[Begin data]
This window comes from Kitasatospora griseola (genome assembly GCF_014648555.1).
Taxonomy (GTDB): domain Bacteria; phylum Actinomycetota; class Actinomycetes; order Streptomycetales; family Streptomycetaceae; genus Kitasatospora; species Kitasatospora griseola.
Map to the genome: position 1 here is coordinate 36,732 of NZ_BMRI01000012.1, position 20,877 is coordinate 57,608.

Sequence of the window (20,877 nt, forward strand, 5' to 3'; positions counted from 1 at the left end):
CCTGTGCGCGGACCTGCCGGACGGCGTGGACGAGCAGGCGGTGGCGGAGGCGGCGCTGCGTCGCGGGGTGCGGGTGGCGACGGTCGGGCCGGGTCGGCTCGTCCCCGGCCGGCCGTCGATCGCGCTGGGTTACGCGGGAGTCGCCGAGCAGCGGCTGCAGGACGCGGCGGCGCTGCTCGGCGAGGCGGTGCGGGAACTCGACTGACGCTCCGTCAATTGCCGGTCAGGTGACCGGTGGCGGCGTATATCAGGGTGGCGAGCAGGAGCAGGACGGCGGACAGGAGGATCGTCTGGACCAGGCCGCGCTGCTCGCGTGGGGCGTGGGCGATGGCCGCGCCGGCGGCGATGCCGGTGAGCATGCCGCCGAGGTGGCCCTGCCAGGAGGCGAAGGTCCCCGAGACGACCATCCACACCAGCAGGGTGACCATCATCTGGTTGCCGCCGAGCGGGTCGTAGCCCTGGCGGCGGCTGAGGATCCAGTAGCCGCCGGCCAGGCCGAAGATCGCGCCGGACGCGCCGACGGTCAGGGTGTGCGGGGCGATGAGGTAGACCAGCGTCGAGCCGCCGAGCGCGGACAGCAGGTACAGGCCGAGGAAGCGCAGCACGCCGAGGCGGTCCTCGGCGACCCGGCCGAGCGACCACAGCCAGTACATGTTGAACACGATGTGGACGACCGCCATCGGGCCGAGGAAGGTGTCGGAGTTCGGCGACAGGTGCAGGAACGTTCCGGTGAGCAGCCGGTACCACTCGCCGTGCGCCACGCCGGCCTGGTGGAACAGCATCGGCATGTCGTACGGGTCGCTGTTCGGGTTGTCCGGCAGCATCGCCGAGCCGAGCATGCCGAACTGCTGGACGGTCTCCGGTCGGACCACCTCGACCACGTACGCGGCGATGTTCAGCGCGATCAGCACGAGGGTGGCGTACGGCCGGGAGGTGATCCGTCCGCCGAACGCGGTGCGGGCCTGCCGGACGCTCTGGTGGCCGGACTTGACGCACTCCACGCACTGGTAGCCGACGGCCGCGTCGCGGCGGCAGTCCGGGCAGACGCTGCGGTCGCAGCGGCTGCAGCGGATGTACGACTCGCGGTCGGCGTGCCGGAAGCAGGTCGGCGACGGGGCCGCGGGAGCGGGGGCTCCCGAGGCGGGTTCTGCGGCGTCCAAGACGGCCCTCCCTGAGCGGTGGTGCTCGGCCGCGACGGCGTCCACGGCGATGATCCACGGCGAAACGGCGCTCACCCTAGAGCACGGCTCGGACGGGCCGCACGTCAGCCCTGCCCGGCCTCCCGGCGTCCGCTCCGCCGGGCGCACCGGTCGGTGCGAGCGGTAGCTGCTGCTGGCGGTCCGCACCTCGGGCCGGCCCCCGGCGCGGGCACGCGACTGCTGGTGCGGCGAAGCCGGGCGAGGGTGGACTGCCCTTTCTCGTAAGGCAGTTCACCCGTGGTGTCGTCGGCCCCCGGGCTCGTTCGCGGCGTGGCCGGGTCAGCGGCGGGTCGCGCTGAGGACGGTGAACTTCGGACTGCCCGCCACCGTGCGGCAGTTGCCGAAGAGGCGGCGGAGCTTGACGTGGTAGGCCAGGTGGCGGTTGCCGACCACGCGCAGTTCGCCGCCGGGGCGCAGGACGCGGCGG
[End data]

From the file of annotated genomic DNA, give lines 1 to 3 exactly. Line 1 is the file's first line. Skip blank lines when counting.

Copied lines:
This window comes from Kitasatospora griseola (genome assembly GCF_014648555.1).
Taxonomy (GTDB): domain Bacteria; phylum Actinomycetota; class Actinomycetes; order Streptomycetales; family Streptomycetaceae; genus Kitasatospora; species Kitasatospora griseola.
Map to the genome: position 1 here is coordinate 36,732 of NZ_BMRI01000012.1, position 20,877 is coordinate 57,608.